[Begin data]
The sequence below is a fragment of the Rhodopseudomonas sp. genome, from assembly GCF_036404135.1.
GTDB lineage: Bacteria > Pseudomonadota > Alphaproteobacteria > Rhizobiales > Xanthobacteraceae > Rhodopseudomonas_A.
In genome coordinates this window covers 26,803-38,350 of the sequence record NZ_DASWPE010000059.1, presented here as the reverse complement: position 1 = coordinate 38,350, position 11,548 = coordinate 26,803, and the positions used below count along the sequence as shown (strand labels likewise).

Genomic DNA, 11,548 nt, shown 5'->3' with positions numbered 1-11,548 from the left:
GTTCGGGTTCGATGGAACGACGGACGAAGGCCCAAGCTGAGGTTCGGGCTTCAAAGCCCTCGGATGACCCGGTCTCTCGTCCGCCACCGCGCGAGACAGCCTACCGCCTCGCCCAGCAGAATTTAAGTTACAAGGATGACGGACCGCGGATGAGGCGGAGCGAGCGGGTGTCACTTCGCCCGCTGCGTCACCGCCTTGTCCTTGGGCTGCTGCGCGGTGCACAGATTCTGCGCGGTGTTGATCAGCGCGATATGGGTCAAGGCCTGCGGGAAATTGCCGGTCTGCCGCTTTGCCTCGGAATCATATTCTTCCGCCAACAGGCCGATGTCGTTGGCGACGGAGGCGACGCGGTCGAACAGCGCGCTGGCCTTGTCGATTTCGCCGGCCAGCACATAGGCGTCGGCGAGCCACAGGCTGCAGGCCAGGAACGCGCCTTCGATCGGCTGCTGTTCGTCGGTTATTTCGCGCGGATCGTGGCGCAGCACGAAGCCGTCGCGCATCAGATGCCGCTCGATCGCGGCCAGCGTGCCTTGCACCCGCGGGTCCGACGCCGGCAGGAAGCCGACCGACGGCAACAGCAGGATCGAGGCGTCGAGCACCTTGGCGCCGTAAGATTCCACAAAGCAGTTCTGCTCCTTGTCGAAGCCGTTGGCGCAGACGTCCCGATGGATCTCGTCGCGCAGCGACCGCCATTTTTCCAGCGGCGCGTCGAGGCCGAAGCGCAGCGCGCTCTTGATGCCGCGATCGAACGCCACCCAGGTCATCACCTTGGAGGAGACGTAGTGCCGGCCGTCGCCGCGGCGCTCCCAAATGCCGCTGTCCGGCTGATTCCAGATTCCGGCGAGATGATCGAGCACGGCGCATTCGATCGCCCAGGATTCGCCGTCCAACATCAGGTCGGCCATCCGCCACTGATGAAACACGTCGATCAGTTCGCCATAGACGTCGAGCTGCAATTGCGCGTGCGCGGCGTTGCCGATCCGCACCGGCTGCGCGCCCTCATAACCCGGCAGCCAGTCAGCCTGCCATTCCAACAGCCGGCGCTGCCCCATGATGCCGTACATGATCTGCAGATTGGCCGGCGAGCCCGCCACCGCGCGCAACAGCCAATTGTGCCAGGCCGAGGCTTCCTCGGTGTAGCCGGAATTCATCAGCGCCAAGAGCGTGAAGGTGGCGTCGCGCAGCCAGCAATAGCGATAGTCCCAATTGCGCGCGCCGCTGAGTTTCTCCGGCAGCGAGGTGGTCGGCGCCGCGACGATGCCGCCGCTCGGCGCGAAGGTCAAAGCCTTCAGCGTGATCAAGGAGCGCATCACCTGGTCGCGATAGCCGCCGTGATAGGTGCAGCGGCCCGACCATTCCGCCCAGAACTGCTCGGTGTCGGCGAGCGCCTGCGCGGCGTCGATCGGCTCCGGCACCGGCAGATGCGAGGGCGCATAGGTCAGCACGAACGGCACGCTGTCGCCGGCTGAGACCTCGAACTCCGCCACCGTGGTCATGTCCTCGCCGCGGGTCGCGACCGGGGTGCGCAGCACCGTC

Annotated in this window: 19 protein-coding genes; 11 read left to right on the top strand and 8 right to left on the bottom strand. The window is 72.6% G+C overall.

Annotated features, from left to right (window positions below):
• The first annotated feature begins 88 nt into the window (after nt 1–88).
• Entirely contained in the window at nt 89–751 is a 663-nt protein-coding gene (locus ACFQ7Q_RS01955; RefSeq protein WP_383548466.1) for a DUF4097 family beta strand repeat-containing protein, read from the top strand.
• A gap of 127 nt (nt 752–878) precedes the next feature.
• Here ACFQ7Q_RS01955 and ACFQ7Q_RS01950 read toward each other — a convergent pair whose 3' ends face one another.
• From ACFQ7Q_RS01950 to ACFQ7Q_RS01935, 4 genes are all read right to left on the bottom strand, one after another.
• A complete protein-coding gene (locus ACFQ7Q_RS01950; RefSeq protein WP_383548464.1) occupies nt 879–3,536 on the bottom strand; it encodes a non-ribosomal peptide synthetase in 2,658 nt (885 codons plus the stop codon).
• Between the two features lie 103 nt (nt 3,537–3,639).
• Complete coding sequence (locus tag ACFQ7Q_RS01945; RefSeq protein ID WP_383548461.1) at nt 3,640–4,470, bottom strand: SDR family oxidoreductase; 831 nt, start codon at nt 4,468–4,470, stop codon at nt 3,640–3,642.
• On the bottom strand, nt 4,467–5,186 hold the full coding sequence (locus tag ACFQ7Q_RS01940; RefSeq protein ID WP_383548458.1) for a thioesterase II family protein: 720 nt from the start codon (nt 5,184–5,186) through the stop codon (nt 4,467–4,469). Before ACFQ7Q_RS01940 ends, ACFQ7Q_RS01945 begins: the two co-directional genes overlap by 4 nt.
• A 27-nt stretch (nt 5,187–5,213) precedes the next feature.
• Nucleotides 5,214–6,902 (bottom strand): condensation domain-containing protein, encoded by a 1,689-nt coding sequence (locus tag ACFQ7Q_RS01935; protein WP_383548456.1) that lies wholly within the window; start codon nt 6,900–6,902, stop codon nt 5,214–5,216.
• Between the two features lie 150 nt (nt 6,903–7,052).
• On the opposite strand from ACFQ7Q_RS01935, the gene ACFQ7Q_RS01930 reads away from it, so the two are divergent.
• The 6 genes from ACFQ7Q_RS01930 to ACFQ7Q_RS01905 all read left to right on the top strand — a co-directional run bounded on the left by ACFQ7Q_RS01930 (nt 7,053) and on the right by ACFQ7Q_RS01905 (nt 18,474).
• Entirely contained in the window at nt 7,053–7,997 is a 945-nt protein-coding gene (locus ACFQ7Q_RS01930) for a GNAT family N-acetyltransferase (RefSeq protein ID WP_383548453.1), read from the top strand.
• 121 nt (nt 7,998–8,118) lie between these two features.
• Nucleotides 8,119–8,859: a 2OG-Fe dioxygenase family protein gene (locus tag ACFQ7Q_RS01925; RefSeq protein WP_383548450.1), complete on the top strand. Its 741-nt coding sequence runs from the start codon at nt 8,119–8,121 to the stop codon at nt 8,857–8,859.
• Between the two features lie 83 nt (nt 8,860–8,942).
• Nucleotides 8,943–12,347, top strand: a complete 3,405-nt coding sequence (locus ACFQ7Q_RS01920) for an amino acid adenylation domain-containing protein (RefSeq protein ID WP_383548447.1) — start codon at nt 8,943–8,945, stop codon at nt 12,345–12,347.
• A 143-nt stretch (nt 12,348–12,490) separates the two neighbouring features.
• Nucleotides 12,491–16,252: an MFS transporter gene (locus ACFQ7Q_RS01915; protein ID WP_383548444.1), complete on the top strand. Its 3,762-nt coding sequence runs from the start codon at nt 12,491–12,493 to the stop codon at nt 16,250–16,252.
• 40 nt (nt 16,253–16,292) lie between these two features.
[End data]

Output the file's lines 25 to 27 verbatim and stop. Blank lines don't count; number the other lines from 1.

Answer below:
• Between the two features lie 83 nt (nt 8,860–8,942).
• Nucleotides 8,943–12,347, top strand: a complete 3,405-nt coding sequence (locus ACFQ7Q_RS01920) for an amino acid adenylation domain-containing protein (RefSeq protein ID WP_383548447.1) — start codon at nt 8,943–8,945, stop codon at nt 12,345–12,347.
• A 143-nt stretch (nt 12,348–12,490) separates the two neighbouring features.